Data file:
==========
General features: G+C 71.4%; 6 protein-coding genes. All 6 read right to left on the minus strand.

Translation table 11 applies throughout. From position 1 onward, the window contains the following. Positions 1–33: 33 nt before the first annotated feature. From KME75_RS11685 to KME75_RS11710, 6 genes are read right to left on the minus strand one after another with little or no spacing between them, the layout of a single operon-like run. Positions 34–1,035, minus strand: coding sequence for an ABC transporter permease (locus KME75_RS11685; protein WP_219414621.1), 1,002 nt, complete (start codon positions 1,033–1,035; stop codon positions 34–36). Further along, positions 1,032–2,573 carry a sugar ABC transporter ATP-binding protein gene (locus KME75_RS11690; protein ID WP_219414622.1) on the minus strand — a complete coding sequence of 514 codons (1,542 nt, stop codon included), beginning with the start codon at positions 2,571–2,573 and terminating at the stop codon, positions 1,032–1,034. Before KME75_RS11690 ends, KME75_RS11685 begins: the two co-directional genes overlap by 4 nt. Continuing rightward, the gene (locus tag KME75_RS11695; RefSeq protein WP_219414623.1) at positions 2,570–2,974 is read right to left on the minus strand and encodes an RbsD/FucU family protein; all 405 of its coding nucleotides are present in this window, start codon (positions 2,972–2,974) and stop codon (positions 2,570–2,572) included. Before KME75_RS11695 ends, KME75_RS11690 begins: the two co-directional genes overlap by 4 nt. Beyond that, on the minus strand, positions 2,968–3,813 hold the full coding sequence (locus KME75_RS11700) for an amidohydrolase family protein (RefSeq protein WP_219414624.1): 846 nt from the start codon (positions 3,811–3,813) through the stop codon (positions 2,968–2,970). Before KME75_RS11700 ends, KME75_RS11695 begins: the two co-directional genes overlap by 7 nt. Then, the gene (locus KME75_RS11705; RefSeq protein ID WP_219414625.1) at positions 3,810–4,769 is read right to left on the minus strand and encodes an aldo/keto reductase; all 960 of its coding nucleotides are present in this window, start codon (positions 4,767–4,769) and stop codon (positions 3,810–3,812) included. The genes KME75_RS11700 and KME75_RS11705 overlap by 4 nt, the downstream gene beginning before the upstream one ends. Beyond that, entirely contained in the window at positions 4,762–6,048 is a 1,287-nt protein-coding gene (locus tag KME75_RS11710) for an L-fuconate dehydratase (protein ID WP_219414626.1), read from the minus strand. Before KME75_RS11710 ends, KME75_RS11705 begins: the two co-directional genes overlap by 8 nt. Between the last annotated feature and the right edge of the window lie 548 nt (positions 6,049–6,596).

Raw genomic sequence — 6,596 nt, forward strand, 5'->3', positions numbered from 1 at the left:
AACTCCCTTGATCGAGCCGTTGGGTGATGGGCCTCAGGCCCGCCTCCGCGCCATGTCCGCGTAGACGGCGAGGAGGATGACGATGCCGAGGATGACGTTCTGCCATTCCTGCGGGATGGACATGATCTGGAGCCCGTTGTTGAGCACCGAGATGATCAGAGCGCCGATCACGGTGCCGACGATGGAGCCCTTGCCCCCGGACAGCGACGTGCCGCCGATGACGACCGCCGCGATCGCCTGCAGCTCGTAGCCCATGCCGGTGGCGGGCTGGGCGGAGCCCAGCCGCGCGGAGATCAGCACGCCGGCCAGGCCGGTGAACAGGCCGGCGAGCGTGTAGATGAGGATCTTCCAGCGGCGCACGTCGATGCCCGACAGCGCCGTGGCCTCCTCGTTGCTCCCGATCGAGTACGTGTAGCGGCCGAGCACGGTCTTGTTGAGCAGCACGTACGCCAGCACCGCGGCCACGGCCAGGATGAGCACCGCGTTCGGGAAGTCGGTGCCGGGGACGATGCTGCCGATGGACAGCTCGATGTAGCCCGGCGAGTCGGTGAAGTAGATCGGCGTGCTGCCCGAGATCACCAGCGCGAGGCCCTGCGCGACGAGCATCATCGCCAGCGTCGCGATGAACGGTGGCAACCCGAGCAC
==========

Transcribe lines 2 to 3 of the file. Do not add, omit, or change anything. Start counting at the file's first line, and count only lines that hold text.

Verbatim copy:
Translation table 11 applies throughout. From position 1 onward, the window contains the following. Positions 1–33: 33 nt before the first annotated feature. From KME75_RS11685 to KME75_RS11710, 6 genes are read right to left on the minus strand one after another with little or no spacing between them, the layout of a single operon-like run. Positions 34–1,035, minus strand: coding sequence for an ABC transporter permease (locus KME75_RS11685; protein WP_219414621.1), 1,002 nt, complete (start codon positions 1,033–1,035; stop codon positions 34–36). Further along, positions 1,032–2,573 carry a sugar ABC transporter ATP-binding protein gene (locus KME75_RS11690; protein ID WP_219414622.1) on the minus strand — a complete coding sequence of 514 codons (1,542 nt, stop codon included), beginning with the start codon at positions 2,571–2,573 and terminating at the stop codon, positions 1,032–1,034. Before KME75_RS11690 ends, KME75_RS11685 begins: the two co-directional genes overlap by 4 nt. Continuing rightward, the gene (locus tag KME75_RS11695; RefSeq protein WP_219414623.1) at positions 2,570–2,974 is read right to left on the minus strand and encodes an RbsD/FucU family protein; all 405 of its coding nucleotides are present in this window, start codon (positions 2,972–2,974) and stop codon (positions 2,570–2,572) included. Before KME75_RS11695 ends, KME75_RS11690 begins: the two co-directional genes overlap by 4 nt. Beyond that, on the minus strand, positions 2,968–3,813 hold the full coding sequence (locus KME75_RS11700) for an amidohydrolase family protein (RefSeq protein WP_219414624.1): 846 nt from the start codon (positions 3,811–3,813) through the stop codon (positions 2,968–2,970). Before KME75_RS11700 ends, KME75_RS11695 begins: the two co-directional genes overlap by 7 nt. Then, the gene (locus KME75_RS11705; RefSeq protein ID WP_219414625.1) at positions 3,810–4,769 is read right to left on the minus strand and encodes an aldo/keto reductase; all 960 of its coding nucleotides are present in this window, start codon (positions 4,767–4,769) and stop codon (positions 3,810–3,812) included. The genes KME75_RS11700 and KME75_RS11705 overlap by 4 nt, the downstream gene beginning before the upstream one ends. Beyond that, entirely contained in the window at positions 4,762–6,048 is a 1,287-nt protein-coding gene (locus tag KME75_RS11710) for an L-fuconate dehydratase (protein ID WP_219414626.1), read from the minus strand. Before KME75_RS11710 ends, KME75_RS11705 begins: the two co-directional genes overlap by 8 nt. Between the last annotated feature and the right edge of the window lie 548 nt (positions 6,049–6,596).

Raw genomic sequence — 6,596 nt, forward strand, 5'->3', positions numbered from 1 at the left: